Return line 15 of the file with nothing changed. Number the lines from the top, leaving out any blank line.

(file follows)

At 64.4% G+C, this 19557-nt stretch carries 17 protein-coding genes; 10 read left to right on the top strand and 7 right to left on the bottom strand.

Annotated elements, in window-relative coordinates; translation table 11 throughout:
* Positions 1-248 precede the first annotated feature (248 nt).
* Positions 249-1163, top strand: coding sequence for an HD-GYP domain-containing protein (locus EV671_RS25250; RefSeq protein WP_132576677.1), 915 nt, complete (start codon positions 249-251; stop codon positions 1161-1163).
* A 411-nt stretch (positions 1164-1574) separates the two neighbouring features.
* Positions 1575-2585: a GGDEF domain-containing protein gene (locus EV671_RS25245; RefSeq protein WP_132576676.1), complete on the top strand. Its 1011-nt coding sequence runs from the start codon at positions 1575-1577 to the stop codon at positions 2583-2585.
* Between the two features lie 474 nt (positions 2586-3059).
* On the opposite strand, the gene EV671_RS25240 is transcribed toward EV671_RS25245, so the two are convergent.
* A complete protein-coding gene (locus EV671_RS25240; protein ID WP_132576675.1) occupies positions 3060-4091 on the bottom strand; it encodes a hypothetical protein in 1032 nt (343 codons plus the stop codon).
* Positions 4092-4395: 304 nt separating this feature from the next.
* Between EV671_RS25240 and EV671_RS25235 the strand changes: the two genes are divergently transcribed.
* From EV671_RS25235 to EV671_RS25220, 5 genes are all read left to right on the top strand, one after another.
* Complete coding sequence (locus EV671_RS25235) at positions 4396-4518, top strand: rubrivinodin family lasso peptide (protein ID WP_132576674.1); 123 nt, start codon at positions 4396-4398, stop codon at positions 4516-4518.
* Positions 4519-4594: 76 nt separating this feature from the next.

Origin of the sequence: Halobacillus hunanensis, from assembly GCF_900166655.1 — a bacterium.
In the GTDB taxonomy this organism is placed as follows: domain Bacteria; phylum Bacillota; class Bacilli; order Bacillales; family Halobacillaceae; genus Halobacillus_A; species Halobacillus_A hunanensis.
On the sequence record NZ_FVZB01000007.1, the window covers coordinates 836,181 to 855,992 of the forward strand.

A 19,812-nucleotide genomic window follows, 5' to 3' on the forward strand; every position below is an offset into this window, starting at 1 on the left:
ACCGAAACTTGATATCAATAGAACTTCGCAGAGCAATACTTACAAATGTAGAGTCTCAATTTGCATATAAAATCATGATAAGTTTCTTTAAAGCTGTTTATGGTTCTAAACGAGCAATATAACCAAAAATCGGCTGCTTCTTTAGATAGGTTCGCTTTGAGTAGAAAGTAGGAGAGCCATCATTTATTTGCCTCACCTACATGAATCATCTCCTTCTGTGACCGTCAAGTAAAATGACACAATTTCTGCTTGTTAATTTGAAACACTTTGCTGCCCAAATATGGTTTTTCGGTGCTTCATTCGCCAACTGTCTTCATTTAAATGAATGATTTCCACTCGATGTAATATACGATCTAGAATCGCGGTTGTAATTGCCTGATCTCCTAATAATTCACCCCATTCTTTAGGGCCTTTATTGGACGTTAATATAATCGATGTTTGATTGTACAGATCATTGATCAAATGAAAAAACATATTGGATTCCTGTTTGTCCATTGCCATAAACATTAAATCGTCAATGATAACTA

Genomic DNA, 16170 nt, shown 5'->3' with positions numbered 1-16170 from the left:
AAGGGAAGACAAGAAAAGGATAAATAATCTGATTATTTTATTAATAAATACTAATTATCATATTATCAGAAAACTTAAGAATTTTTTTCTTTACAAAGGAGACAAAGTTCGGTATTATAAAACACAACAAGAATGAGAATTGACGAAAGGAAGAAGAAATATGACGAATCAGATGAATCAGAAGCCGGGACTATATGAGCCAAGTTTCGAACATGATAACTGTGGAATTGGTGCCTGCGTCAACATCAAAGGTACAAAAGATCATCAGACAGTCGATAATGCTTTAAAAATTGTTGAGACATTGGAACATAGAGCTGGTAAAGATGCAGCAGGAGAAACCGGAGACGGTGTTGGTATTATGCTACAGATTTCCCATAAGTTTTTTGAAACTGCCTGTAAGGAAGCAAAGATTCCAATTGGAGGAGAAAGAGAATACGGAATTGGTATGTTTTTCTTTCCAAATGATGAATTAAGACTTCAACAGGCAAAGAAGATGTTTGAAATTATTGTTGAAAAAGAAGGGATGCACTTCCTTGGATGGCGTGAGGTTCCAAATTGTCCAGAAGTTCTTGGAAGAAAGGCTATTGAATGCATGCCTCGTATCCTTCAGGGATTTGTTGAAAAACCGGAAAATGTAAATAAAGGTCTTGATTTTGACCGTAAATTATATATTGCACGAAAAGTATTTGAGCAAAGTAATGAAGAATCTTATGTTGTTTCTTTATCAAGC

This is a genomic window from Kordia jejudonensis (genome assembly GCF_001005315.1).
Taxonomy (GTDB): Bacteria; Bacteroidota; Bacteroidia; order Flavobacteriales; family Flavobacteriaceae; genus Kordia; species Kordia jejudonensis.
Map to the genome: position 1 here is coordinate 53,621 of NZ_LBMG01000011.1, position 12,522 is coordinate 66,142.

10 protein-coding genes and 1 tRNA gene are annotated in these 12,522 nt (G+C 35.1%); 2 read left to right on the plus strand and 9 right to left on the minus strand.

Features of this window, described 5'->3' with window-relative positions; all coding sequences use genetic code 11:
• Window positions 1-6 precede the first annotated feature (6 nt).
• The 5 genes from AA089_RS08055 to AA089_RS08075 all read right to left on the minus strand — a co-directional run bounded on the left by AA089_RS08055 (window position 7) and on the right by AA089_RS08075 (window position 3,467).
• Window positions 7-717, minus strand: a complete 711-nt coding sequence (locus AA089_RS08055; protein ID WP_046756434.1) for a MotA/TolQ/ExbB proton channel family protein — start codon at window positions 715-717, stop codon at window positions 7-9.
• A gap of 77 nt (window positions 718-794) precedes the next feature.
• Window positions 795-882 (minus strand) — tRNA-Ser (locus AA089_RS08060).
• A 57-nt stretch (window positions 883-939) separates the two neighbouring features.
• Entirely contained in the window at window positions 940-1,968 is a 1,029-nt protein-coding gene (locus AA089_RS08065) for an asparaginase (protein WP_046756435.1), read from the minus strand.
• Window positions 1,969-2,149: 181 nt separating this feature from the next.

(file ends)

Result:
Origin of the sequence: Halobacillus hunanensis, from assembly GCF_900166655.1 — a bacterium.